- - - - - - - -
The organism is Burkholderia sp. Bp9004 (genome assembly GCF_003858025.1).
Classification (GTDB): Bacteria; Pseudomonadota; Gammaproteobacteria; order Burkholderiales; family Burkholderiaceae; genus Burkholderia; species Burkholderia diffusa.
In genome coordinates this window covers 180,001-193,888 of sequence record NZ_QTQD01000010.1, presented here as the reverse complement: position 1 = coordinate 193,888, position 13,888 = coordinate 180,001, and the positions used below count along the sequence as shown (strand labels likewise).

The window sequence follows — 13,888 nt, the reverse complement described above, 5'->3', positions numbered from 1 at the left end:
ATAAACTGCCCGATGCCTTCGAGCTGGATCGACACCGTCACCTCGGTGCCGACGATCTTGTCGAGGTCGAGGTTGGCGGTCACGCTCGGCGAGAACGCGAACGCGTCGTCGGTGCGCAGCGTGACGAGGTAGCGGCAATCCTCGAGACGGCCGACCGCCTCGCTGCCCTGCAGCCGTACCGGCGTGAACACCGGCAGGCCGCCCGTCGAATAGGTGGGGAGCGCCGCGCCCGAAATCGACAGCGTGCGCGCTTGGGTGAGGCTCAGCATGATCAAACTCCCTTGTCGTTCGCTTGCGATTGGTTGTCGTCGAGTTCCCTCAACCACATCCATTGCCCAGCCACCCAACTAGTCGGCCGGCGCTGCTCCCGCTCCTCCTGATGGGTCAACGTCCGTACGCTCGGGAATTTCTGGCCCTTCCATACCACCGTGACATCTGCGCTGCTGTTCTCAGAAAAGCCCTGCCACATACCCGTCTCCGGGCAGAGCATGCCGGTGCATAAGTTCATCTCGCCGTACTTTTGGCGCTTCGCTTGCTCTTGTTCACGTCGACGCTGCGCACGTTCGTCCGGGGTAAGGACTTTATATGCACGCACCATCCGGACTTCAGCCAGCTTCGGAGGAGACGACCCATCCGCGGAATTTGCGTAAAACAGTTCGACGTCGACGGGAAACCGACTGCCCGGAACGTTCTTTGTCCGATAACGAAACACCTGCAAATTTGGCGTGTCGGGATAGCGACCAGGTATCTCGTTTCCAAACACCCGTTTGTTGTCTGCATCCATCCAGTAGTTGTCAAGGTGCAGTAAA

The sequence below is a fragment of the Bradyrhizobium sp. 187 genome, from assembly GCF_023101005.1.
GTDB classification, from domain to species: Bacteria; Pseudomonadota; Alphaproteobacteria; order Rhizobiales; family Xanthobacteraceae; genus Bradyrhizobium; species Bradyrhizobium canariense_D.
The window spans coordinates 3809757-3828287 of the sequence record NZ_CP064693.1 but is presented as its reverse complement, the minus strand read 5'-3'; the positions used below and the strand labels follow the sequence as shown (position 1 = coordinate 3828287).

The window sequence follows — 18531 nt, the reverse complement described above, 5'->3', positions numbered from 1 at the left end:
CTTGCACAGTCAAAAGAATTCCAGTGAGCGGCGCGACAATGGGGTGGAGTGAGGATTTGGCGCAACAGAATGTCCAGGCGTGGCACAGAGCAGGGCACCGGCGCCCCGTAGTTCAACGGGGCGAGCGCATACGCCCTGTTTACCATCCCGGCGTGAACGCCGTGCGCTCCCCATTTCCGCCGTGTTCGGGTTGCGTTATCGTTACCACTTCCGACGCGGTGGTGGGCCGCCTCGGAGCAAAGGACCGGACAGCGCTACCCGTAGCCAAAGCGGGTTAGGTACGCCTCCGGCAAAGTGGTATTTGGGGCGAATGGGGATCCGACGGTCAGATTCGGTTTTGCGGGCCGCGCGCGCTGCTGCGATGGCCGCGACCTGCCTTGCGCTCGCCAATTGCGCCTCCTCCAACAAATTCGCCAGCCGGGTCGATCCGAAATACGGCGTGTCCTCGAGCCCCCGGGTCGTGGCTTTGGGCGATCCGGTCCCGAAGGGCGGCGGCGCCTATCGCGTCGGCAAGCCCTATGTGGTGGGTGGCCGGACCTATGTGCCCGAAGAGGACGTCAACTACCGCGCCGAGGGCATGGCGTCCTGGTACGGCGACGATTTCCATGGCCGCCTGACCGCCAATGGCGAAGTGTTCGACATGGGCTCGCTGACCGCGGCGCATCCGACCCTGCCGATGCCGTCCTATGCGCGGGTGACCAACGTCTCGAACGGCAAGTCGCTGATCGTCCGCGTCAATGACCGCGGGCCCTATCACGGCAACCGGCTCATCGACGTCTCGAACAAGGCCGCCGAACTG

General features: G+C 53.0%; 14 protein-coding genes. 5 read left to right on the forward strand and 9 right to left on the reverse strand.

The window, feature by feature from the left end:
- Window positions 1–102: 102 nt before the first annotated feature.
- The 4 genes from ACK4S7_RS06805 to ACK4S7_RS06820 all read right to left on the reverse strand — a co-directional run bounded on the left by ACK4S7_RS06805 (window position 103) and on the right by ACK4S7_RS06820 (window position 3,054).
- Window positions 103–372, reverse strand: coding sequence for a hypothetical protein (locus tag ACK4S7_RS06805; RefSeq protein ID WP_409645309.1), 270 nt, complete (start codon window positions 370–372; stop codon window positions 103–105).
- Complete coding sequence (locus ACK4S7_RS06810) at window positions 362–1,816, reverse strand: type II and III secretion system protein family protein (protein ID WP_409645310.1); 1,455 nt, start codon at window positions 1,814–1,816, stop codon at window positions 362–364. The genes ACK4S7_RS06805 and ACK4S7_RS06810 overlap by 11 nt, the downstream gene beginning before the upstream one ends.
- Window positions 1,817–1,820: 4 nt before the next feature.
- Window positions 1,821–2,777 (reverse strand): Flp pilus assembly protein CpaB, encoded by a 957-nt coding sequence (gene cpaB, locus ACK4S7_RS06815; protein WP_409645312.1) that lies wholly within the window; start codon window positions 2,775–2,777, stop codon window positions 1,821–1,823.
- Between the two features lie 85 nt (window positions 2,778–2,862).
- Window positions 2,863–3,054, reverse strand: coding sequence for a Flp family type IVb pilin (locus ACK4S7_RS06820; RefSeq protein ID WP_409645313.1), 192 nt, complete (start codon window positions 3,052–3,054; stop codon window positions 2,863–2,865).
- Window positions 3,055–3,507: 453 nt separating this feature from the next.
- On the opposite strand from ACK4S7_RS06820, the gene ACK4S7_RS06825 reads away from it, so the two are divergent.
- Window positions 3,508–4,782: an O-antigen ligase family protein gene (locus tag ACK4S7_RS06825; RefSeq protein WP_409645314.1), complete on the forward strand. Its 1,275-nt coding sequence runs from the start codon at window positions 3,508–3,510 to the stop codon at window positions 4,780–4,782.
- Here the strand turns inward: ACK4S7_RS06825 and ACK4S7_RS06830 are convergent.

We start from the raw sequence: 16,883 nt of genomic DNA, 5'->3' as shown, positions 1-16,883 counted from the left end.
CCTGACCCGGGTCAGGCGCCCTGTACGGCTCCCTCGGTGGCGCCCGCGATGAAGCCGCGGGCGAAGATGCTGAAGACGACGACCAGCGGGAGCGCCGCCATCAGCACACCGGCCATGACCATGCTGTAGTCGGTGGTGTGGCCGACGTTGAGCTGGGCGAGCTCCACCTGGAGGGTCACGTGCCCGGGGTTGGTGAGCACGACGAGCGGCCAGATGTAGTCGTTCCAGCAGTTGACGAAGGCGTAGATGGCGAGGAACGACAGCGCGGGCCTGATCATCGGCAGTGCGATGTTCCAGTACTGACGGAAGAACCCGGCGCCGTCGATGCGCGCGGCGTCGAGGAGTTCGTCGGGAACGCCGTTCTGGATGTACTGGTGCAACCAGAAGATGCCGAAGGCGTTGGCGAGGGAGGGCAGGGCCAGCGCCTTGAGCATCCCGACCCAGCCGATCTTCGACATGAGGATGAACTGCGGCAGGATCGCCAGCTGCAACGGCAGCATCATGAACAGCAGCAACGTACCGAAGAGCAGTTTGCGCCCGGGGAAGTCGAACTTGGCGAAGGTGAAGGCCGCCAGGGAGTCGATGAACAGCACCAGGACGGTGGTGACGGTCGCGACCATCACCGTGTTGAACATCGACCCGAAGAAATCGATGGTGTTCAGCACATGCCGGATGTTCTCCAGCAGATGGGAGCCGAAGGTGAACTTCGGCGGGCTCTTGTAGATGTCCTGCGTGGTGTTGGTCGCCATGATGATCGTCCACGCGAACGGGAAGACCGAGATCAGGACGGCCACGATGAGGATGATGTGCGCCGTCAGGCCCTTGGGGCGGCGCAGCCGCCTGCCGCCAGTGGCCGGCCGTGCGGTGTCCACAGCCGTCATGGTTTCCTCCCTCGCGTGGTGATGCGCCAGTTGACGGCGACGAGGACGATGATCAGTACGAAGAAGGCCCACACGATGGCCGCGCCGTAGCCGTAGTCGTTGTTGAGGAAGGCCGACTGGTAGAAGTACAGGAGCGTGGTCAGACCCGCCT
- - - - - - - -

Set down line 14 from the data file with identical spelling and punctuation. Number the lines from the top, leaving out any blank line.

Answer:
- The 4 genes from ACK4S7_RS06805 to ACK4S7_RS06820 all read right to left on the reverse strand — a co-directional run bounded on the left by ACK4S7_RS06805 (window position 103) and on the right by ACK4S7_RS06820 (window position 3,054).